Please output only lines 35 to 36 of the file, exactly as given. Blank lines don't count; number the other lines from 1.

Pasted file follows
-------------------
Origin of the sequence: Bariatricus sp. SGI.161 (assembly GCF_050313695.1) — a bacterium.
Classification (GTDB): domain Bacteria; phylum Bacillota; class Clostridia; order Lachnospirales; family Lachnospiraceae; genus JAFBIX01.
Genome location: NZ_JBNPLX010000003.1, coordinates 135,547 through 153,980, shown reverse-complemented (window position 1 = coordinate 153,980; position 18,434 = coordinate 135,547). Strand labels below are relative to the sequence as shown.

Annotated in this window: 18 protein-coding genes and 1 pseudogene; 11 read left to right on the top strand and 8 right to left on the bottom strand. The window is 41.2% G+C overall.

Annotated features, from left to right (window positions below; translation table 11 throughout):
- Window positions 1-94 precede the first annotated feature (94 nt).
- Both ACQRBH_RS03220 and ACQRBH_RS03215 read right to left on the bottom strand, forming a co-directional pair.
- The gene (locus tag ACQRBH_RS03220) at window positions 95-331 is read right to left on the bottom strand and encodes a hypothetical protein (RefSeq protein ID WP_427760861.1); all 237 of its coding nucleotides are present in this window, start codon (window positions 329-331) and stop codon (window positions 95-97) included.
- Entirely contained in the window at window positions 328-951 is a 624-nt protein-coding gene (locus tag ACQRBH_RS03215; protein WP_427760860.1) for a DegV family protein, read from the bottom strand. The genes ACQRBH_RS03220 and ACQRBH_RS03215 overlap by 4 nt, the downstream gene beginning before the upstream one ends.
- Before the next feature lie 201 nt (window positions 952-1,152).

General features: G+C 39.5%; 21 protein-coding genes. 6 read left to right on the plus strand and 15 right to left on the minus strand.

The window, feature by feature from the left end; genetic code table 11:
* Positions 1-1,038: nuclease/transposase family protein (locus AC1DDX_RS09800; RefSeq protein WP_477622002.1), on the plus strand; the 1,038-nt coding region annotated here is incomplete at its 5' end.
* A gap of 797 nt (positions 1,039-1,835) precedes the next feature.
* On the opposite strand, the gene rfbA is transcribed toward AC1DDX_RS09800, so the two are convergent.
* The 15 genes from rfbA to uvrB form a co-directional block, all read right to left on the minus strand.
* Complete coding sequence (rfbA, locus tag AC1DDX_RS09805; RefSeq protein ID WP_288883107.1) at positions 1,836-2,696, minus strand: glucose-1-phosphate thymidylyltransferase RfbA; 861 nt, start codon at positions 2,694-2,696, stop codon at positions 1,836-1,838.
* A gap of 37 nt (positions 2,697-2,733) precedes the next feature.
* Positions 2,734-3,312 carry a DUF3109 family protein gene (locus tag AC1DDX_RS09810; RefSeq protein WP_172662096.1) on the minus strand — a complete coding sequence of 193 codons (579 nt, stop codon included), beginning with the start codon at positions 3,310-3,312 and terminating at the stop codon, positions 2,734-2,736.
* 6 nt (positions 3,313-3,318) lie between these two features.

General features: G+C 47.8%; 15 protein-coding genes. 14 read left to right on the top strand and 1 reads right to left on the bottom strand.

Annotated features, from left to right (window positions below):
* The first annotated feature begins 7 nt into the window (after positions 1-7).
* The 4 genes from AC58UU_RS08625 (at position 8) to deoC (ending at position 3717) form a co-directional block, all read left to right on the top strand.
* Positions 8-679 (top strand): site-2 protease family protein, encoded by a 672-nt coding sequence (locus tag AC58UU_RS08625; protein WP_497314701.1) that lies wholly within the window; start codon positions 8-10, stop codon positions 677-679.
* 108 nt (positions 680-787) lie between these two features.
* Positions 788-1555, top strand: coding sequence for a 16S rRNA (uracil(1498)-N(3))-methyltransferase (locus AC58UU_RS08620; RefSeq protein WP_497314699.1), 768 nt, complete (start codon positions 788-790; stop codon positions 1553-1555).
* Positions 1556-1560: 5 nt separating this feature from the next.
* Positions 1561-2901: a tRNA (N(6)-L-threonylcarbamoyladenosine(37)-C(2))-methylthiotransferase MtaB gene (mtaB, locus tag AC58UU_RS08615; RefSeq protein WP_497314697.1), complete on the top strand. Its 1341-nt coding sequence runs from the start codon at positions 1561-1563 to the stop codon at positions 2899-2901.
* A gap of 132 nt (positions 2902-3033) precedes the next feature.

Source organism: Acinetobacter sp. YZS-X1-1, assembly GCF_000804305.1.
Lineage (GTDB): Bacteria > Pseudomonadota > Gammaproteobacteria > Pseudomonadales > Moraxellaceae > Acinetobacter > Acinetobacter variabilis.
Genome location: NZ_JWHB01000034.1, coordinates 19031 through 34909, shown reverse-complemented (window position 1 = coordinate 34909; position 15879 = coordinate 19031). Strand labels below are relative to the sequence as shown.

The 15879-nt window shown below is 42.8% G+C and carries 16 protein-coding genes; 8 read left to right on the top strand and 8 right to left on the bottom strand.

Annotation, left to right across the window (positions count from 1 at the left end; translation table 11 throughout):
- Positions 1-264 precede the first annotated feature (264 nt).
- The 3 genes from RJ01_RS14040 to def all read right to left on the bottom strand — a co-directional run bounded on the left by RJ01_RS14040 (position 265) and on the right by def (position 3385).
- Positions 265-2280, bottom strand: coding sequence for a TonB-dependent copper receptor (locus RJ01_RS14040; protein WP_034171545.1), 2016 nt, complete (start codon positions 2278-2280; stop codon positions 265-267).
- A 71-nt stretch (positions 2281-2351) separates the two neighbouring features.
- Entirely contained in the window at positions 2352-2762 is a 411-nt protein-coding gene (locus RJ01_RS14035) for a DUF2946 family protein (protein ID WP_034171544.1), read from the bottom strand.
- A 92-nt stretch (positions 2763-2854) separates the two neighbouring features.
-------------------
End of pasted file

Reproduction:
Annotation, left to right across the window (positions count from 1 at the left end; translation table 11 throughout):
- Positions 1-264 precede the first annotated feature (264 nt).